Hi. I am toying with the idea of a relatively simple adaptive trading rule based on linear regression. The idea is to use linear regression to model the earnings in price 50 days ahead based on some variable - for example the earnings in the past 50 days. For every possible trade I would estimate the linear model using trading data of the given stock from the past 200 days. So for every possible trade there would be a resample and remodelling. In that way the model could handle that the linear relationship dropped in and out and was different from stock to stock. If the linear model says there will be a positive return it will signal buy otherwise sell. In essence: Let x be the earnings of the past 50 days: log(p(today) / p(today - 50 days)) Let y be the earnings 50 days ahead: log(p(today + 50 days) / p(today)) Use the past 200 days of trading in the given stock as sample data to estimate alfa and beta in the linear model: y = alfa + beta * x Buy the stock if y is positive; otherwise do not. Has anyone worked with a similar strategy? What do you think of it?

OK...but have to add some more to it y = alfa + beta * x (+/- z*S) z is Your normal dist value (at alfa=.05 to .00001) S is std deviation around the the regression line S=(sum of (Fitted Values-actual Values)^2/(N-2))^.5 N= sample size z= 2 to 6 GL...Hope this works for U

Why do you take the log of the earnings? That someone did that long time ago in order to fit a certain option model doesn't say you also have to do that.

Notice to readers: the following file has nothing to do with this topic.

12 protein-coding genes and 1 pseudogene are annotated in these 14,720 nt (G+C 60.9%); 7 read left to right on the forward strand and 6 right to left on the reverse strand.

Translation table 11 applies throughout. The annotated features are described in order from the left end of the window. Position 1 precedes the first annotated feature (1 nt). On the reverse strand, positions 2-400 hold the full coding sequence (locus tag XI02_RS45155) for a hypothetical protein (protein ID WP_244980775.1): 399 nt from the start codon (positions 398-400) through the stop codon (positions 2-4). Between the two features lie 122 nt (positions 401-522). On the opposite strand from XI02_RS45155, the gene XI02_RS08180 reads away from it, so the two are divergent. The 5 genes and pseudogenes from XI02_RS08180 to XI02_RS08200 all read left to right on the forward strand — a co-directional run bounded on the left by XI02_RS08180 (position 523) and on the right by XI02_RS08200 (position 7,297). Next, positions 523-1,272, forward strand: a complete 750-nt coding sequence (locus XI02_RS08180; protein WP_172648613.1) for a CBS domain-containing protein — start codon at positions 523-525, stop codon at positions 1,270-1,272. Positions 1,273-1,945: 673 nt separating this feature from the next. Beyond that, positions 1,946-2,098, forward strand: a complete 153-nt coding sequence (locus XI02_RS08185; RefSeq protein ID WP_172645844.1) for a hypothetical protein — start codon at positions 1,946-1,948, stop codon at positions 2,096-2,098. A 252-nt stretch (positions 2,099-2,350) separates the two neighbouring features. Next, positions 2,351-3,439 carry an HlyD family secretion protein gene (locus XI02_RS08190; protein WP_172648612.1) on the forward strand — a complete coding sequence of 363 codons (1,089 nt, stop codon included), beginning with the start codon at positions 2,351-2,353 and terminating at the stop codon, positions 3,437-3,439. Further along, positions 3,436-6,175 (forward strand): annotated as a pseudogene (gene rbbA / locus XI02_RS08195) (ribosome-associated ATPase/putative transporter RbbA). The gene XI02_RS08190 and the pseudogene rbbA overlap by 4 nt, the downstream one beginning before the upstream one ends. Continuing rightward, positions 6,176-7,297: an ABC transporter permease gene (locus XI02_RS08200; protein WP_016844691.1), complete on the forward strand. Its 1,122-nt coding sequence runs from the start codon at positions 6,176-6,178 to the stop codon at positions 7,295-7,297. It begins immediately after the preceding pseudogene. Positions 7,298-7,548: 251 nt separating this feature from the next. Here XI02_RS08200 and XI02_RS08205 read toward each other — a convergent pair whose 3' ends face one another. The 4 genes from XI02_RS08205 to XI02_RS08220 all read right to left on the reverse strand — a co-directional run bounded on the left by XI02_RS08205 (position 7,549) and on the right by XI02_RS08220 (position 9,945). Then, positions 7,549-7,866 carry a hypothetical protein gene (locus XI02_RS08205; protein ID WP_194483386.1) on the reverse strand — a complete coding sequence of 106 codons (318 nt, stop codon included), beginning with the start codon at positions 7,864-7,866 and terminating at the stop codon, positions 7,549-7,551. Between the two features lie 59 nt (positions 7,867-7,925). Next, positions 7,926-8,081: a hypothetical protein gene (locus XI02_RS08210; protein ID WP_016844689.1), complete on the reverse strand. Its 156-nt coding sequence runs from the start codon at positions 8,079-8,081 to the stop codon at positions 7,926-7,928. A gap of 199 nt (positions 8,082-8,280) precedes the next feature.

Does not make much of difference here in his model Options is based evalution on the stock option...Ref: Black-scholtes Model...to compute the elastisty...I would not worry about it!!!

cute...modern poetry. And the author's gift is coded in numbers. Searching for an edge with lessons to be had from algorithmically astute, Wall St. dreamers.... I love to read these posts...hope you make a fortune

I only buy stocks that have prices going up. If they go down I sell them. If they keep going up, I keep them until they start going down.

are you basically trying to find out if returns over the past x days have predictive value for the next x days? most, if not all, studies i have read on the subject say "no", based on statistical analysis. my guess is that if there is a predictive relationship, it is a lot more complex than what can be identified by a simple regression analysis. all the best.

Looks good as far as the model is concerned. The problem I had with this is that earnings are not reported often enough. Earnings are essentially reported 4 times per year and then corrected a month or something later.